Ocellate Mountain Viper
Did you know?
- Ocellate mountain vipers are part of the Viperinae family, which they share with other vipers.
- They are also known as "Wagner's vipers."
- The Saint Louis Zoo reproduces this species regularly, a big victory for this endangered species!
- They are venomous.
- They are found in lush mountain valleys.
This mountain-dweller occupies dry, warm slopes where temperatures fall at night. It's usually only active during the day. Its pattern of orangish-brown spots helps the snake blend in with its surroundings.
Like many vipers, ocellate mountain vipers are ovoviviparous; a female produces eggs that develop in her body and hatch within or immediately after releasing from her body. This makes it look like they give live birth, but it is a bit more complicated than that!
- Near Threatened
- Critically Endangered
- Extinct in the Wild
The Ocellate Mountain Viper faces a very high risk of extinction in the wild.
Eastern Turkey, northwestern Iran
Rocky, grassy country in mountain areas
We care about ocellate mountain vipers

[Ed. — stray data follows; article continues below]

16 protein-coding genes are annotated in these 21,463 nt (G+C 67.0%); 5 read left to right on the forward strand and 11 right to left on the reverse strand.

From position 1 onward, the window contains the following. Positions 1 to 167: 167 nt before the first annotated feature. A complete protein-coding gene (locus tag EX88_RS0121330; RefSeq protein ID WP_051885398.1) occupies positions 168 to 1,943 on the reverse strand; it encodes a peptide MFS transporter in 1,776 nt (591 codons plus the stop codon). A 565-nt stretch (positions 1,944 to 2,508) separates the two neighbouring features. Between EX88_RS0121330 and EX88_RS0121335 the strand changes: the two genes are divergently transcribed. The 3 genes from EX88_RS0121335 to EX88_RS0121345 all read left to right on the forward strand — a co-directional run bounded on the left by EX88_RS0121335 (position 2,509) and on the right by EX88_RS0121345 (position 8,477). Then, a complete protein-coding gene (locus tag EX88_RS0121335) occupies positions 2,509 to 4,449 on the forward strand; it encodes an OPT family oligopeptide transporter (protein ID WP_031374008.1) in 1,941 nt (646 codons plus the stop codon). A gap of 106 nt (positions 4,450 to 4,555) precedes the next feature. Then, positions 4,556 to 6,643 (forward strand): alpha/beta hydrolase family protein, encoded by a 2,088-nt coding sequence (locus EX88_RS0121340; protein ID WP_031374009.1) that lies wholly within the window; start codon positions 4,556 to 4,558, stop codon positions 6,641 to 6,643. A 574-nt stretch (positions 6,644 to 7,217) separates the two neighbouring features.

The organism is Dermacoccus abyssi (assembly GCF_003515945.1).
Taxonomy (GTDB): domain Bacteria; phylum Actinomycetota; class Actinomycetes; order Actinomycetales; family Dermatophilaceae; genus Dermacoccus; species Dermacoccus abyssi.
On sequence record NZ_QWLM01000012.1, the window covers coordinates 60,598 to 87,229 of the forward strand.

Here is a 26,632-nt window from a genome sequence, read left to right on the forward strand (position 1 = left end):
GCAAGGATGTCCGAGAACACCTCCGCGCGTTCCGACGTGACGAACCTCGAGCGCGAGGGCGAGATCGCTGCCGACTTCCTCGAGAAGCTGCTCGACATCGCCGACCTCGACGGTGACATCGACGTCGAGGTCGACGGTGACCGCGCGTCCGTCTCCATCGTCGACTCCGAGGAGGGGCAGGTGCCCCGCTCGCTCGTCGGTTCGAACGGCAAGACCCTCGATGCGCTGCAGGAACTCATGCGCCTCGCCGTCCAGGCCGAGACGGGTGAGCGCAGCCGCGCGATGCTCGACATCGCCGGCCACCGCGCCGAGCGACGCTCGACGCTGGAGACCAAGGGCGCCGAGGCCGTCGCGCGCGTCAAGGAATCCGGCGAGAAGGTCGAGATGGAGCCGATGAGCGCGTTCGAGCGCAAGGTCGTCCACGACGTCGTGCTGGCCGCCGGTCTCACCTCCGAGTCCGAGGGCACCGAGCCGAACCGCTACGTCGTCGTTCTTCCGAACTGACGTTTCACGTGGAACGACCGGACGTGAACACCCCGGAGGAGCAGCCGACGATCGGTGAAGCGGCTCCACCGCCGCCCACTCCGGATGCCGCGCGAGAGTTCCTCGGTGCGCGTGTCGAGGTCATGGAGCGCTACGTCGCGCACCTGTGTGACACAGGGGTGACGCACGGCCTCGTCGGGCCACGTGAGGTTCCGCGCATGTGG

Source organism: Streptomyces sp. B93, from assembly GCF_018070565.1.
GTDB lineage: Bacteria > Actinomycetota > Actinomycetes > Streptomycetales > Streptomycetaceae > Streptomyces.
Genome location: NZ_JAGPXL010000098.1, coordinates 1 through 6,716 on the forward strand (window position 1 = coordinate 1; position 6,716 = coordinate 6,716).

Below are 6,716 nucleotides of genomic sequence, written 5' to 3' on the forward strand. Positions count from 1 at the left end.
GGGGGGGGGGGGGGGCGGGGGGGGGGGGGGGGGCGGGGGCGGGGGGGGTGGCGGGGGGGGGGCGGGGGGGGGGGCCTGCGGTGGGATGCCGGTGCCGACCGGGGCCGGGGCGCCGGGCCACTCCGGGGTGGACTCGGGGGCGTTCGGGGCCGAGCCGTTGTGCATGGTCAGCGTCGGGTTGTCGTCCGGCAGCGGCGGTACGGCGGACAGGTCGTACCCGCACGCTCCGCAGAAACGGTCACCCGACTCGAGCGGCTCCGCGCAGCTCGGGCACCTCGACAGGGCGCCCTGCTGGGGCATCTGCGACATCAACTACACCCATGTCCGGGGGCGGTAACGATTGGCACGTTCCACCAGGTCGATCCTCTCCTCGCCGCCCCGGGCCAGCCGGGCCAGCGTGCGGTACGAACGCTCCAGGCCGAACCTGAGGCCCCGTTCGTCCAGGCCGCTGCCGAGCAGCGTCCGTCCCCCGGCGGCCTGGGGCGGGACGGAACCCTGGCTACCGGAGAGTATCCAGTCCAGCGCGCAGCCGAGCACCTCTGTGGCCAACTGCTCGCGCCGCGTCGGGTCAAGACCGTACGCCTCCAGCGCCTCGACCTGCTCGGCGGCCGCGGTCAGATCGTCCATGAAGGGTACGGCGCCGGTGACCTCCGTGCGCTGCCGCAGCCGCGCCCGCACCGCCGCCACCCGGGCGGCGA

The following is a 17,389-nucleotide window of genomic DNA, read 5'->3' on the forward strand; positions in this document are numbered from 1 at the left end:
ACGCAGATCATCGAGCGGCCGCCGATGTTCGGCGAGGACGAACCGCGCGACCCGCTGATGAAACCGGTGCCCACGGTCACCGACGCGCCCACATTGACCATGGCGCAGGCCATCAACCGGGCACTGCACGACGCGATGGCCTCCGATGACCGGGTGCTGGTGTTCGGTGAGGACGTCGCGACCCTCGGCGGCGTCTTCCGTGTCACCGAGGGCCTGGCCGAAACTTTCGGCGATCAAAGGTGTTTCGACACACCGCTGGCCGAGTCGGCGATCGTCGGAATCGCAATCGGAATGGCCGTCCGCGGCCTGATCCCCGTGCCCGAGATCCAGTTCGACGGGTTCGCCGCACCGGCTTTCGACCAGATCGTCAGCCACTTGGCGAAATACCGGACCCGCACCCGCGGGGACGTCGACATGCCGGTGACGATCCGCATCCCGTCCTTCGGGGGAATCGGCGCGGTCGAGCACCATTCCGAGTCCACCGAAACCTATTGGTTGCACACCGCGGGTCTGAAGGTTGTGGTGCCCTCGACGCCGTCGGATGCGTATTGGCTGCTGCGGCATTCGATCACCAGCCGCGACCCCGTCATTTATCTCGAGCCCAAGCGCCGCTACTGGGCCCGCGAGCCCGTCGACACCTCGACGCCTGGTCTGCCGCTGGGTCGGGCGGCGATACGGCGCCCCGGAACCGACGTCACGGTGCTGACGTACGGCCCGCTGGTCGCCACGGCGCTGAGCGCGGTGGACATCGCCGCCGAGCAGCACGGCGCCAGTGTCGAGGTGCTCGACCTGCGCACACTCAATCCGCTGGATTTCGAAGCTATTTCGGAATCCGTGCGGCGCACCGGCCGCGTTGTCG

This rare snake was thought to be extinct for nearly 140 years but then was "re-discovered" in eastern Turkey in 1983. Once the word got out, the news led to severe over-collecting by European and Turkish snake collectors, which has become a serious threat. The Saint Louis Zoo supports this species in the Charles H. Hoessle Herpetarium at the Zoo.
Learn more about how we are helping wildlife around the world.
Find this animal in Historic Hill
SAINT LOUIS ZOO ZONE
Historic Hill is a lovely stroll through one of the oldest parts of the Saint Louis Zoo. From the 1904 World’s Fair Flight Cage to the Spanish architectural flavor of the 1920s in the Bird House, Primate House and Herpetarium to the finishing touches of our thoroughly modern exhibits, this area of the Zoo has a unique ambiance and a nostalgic history that make it a great destination.